Lilly Ledbetter

In the debate between President Obama and Governor Romney, the president mentioned signing the Lilly Ledbetter Law.

Lilly Ledbetter was a woman who lived in Alabama and went to work for Goodyear Tire plant.  She got into management where few people were able to do.  In 1998, someone gave her a note that said that the male managers doing the same work that she did, were earning thousands of dollars per year more.

1998! This was still happening in 1998!

Then the Supreme Court said that since she did not file a complaint in the 180 days after she received that first paycheck that was less than a man’s, she lost her case.  There was no way she had of knowing that was making less than the men were. But that was no excuse. She lost.

Lilly talks about her early years as a complementarian wife.  She didn’t know she was in a complementarian marriage, but that is how she describes her marriage with her husband. They went to their Baptist church four times a week, and her husband was a deacon.

After many trips to the doctor with her kids, and for herself, her doctor asked her what was wrong at home. Then he said “In my experience, if it’s not job troubles, then it’s one of two things. You’re dealing with either an alcoholic or a religious fanatic.”  It wasn’t alcoholism.

Women have suffered.  Will you join with me in helping women?

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About bwebaptistwomenforequality

Shirley Taylor writes with humor and common sense, challenging the church body to reclaim equality for Christian women.
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12 Responses to Lilly Ledbetter

  1. krwordgazer says:

    In Lilly’s case, a law was passed to make sure what happened to her didn’t happen to other women. In our churches, no equivalent policy changes usually result from a gross miscarriage of justice to a woman; instead, it is swept under the carpet.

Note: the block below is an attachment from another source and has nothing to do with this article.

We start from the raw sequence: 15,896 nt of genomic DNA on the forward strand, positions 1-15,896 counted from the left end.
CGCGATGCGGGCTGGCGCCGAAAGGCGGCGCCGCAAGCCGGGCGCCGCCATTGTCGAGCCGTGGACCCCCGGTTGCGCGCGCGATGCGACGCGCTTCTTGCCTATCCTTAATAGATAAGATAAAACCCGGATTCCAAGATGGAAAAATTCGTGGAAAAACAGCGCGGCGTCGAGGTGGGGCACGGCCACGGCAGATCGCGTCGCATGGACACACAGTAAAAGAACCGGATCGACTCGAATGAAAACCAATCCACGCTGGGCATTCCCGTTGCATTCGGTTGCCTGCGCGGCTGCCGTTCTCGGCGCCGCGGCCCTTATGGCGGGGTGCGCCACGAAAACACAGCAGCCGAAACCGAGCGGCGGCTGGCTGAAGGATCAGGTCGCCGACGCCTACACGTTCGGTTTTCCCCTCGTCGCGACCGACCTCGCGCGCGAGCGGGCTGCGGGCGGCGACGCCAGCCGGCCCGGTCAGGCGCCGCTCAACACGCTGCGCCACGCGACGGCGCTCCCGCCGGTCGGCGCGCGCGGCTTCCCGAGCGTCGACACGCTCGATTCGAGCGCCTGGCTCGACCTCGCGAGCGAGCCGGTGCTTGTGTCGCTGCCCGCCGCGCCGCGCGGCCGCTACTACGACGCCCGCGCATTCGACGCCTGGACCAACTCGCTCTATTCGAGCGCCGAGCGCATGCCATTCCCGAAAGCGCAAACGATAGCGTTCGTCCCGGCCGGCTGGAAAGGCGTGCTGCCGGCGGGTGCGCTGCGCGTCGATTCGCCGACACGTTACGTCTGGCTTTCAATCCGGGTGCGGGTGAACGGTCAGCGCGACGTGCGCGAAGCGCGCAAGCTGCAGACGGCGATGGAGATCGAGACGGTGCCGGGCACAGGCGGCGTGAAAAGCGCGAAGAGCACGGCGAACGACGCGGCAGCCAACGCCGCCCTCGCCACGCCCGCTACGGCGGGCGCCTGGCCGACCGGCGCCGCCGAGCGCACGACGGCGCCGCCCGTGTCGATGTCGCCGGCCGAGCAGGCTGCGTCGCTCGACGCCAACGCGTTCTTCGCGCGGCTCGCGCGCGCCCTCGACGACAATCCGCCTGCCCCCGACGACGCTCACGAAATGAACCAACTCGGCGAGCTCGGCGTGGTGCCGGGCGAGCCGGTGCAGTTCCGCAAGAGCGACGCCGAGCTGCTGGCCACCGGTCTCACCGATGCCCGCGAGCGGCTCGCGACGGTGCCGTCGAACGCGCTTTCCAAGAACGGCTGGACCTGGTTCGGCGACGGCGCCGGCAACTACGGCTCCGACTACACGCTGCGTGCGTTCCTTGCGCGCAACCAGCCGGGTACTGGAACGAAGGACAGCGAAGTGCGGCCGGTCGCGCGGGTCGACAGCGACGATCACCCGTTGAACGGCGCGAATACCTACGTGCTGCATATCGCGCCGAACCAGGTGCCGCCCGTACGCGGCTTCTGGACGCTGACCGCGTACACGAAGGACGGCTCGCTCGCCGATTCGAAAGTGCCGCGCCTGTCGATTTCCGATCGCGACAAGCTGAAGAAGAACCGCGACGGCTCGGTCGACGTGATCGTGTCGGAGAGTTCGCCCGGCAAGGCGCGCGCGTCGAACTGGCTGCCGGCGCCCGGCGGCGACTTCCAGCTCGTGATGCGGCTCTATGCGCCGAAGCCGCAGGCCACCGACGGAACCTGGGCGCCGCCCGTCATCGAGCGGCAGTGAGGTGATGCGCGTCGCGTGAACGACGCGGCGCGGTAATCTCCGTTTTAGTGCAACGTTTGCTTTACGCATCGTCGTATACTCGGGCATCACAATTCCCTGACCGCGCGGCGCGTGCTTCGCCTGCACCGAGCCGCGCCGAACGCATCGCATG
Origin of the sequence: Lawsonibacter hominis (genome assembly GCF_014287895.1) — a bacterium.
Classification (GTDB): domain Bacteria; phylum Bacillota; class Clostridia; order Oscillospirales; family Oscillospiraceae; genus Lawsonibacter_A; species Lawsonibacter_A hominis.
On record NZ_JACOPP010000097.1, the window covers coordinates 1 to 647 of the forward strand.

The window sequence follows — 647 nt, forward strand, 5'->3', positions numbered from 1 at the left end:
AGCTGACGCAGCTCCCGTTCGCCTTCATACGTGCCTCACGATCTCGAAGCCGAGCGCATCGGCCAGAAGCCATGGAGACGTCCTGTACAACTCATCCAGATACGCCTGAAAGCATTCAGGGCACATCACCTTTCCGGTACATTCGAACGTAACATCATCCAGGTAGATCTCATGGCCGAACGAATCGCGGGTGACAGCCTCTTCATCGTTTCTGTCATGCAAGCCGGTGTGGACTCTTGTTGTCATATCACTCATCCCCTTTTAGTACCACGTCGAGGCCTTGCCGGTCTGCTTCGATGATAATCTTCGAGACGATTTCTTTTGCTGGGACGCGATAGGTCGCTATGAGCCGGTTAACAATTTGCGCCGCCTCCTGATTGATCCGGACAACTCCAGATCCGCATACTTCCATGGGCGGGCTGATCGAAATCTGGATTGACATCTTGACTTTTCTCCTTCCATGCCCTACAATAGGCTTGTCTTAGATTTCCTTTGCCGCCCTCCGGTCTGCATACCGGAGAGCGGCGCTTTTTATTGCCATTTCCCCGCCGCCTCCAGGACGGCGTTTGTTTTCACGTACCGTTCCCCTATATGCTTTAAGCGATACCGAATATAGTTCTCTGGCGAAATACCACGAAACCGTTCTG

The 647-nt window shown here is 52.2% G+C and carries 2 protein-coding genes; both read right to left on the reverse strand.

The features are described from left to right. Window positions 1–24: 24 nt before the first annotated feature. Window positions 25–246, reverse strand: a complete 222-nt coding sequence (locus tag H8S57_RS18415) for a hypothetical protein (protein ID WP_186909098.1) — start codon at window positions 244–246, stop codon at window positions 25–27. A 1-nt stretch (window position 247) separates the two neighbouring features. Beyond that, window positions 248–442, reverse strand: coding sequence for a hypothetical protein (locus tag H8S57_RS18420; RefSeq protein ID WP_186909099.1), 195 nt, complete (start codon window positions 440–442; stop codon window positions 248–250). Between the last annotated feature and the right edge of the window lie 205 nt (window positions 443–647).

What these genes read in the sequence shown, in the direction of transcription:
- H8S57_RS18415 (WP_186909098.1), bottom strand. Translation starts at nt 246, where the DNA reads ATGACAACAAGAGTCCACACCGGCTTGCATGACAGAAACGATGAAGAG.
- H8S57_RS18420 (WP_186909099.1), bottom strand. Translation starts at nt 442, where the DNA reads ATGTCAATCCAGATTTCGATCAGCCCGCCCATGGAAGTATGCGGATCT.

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  2. Mabel says:

    swept under the carpet because no-one complains. Everyone thought that’s normal. No-one sought to open their eyes. The unity card is used to benefit those in power and suppress those voicing another view point.

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  3. Mara says:

    Lilly Ledbetter? That’s her real name?
    At first I thought that was a name of a made up character talking about women who are comps and are led better by their husbands.
    I’m saddened to hear that she’s real and that this actually happened to her by men who didn’t lead better but rather led very, very poorly.

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  4. Equal pay for Equal work is just common sense.

    In the realm that I understand that she was in? You also have to factor in experience, education, gifts, etc. She had all that! She was MORE than qualified for what she was asking for. The only thing missing is her third leg. (ahem – sorry)

    That’s discrimination pure and simple.

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  5. Mabel says:

    Wonder if that happens in the Church where we are supposedly letting the Holy Spirit reign, and where we are supposedly serving each other.

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  6. Wow, didn’t know Lilly Ledbetter was in a complementarian marriage. And also, just to let folks know. The Lilly Ledbetter law does not guarentee equal pay, it only guarentees that women can sue if they find out they are not getting equal pay. And states are still refusing to pass equal pay laws (FL) or striking down equal pay laws that are already in place (WI). That is why we need to ratify the Equal Rights Amendment. American women still do not enjoy the same level of constitutional protection as American men (who are specifically declared in our constitution to be “equal”).

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